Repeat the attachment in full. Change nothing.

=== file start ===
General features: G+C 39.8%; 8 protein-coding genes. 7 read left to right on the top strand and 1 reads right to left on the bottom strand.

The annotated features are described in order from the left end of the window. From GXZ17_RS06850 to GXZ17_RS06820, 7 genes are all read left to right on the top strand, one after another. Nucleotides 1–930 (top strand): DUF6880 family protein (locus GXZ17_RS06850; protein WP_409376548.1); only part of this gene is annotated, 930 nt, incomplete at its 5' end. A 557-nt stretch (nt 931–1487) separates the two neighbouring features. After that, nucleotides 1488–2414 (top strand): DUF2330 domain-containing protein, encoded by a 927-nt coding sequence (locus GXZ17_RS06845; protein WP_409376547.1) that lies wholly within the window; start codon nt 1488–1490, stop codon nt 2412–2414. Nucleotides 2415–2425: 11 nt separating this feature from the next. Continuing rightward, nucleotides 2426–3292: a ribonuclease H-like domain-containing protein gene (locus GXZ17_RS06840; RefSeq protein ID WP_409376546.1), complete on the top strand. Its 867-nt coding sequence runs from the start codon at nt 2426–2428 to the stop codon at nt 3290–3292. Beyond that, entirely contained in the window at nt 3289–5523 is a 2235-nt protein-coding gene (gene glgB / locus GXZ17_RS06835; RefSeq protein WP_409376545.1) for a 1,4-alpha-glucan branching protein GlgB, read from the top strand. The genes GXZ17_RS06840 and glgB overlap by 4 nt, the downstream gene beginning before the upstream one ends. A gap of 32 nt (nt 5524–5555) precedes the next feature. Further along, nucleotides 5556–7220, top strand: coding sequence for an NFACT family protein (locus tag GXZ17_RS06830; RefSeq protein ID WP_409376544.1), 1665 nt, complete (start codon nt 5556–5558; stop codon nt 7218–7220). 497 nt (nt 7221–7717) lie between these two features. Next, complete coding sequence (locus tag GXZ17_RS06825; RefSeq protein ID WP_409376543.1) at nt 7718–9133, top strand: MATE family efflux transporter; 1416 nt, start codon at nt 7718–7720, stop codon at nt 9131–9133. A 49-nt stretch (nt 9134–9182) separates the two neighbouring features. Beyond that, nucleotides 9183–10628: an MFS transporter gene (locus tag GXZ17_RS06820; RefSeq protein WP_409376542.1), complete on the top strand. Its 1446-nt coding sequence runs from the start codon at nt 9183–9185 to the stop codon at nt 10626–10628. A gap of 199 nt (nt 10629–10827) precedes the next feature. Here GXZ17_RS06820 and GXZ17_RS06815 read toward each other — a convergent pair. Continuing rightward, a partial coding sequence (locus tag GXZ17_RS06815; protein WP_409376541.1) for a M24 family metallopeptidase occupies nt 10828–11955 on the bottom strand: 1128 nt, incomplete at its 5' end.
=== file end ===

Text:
General features: G+C 39.8%; 8 protein-coding genes. 7 read left to right on the top strand and 1 reads right to left on the bottom strand.

The annotated features are described in order from the left end of the window. From GXZ17_RS06850 to GXZ17_RS06820, 7 genes are all read left to right on the top strand, one after another. Nucleotides 1–930 (top strand): DUF6880 family protein (locus GXZ17_RS06850; protein WP_409376548.1); only part of this gene is annotated, 930 nt, incomplete at its 5' end. A 557-nt stretch (nt 931–1487) separates the two neighbouring features. After that, nucleotides 1488–2414 (top strand): DUF2330 domain-containing protein, encoded by a 927-nt coding sequence (locus GXZ17_RS06845; protein WP_409376547.1) that lies wholly within the window; start codon nt 1488–1490, stop codon nt 2412–2414. Nucleotides 2415–2425: 11 nt separating this feature from the next. Continuing rightward, nucleotides 2426–3292: a ribonuclease H-like domain-containing protein gene (locus GXZ17_RS06840; RefSeq protein ID WP_409376546.1), complete on the top strand. Its 867-nt coding sequence runs from the start codon at nt 2426–2428 to the stop codon at nt 3290–3292. Beyond that, entirely contained in the window at nt 3289–5523 is a 2235-nt protein-coding gene (gene glgB / locus GXZ17_RS06835; RefSeq protein WP_409376545.1) for a 1,4-alpha-glucan branching protein GlgB, read from the top strand. The genes GXZ17_RS06840 and glgB overlap by 4 nt, the downstream gene beginning before the upstream one ends. A gap of 32 nt (nt 5524–5555) precedes the next feature. Further along, nucleotides 5556–7220, top strand: coding sequence for an NFACT family protein (locus tag GXZ17_RS06830; RefSeq protein ID WP_409376544.1), 1665 nt, complete (start codon nt 5556–5558; stop codon nt 7218–7220). 497 nt (nt 7221–7717) lie between these two features. Next, complete coding sequence (locus tag GXZ17_RS06825; RefSeq protein ID WP_409376543.1) at nt 7718–9133, top strand: MATE family efflux transporter; 1416 nt, start codon at nt 7718–7720, stop codon at nt 9131–9133. A 49-nt stretch (nt 9134–9182) separates the two neighbouring features. Beyond that, nucleotides 9183–10628: an MFS transporter gene (locus tag GXZ17_RS06820; RefSeq protein WP_409376542.1), complete on the top strand. Its 1446-nt coding sequence runs from the start codon at nt 9183–9185 to the stop codon at nt 10626–10628. A gap of 199 nt (nt 10629–10827) precedes the next feature. Here GXZ17_RS06820 and GXZ17_RS06815 read toward each other — a convergent pair. Continuing rightward, a partial coding sequence (locus tag GXZ17_RS06815; protein WP_409376541.1) for a M24 family metallopeptidase occupies nt 10828–11955 on the bottom strand: 1128 nt, incomplete at its 5' end.